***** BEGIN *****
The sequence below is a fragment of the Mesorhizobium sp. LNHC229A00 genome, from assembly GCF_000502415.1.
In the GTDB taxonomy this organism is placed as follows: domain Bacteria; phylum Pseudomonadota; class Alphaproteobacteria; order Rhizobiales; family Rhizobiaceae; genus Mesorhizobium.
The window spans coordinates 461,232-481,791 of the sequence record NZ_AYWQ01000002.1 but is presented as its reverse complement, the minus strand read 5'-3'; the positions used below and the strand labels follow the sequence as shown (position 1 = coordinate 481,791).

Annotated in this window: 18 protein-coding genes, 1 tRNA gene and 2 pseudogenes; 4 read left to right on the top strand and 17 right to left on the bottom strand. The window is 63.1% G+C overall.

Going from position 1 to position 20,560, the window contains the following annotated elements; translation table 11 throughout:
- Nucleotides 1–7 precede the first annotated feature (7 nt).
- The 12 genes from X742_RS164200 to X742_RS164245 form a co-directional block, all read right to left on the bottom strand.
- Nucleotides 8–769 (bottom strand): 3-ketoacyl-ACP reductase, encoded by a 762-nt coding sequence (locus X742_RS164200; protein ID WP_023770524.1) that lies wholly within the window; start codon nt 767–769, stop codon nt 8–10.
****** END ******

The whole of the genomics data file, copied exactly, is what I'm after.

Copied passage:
The sequence below is a fragment of the Mesorhizobium sp. LNHC229A00 genome, from assembly GCF_000502415.1.
In the GTDB taxonomy this organism is placed as follows: domain Bacteria; phylum Pseudomonadota; class Alphaproteobacteria; order Rhizobiales; family Rhizobiaceae; genus Mesorhizobium.
The window spans coordinates 461,232-481,791 of the sequence record NZ_AYWQ01000002.1 but is presented as its reverse complement, the minus strand read 5'-3'; the positions used below and the strand labels follow the sequence as shown (position 1 = coordinate 481,791).

Annotated in this window: 18 protein-coding genes, 1 tRNA gene and 2 pseudogenes; 4 read left to right on the top strand and 17 right to left on the bottom strand. The window is 63.1% G+C overall.

Going from position 1 to position 20,560, the window contains the following annotated elements; translation table 11 throughout:
- Nucleotides 1–7 precede the first annotated feature (7 nt).
- The 12 genes from X742_RS164200 to X742_RS164245 form a co-directional block, all read right to left on the bottom strand.
- Nucleotides 8–769 (bottom strand): 3-ketoacyl-ACP reductase, encoded by a 762-nt coding sequence (locus X742_RS164200; protein ID WP_023770524.1) that lies wholly within the window; start codon nt 767–769, stop codon nt 8–10.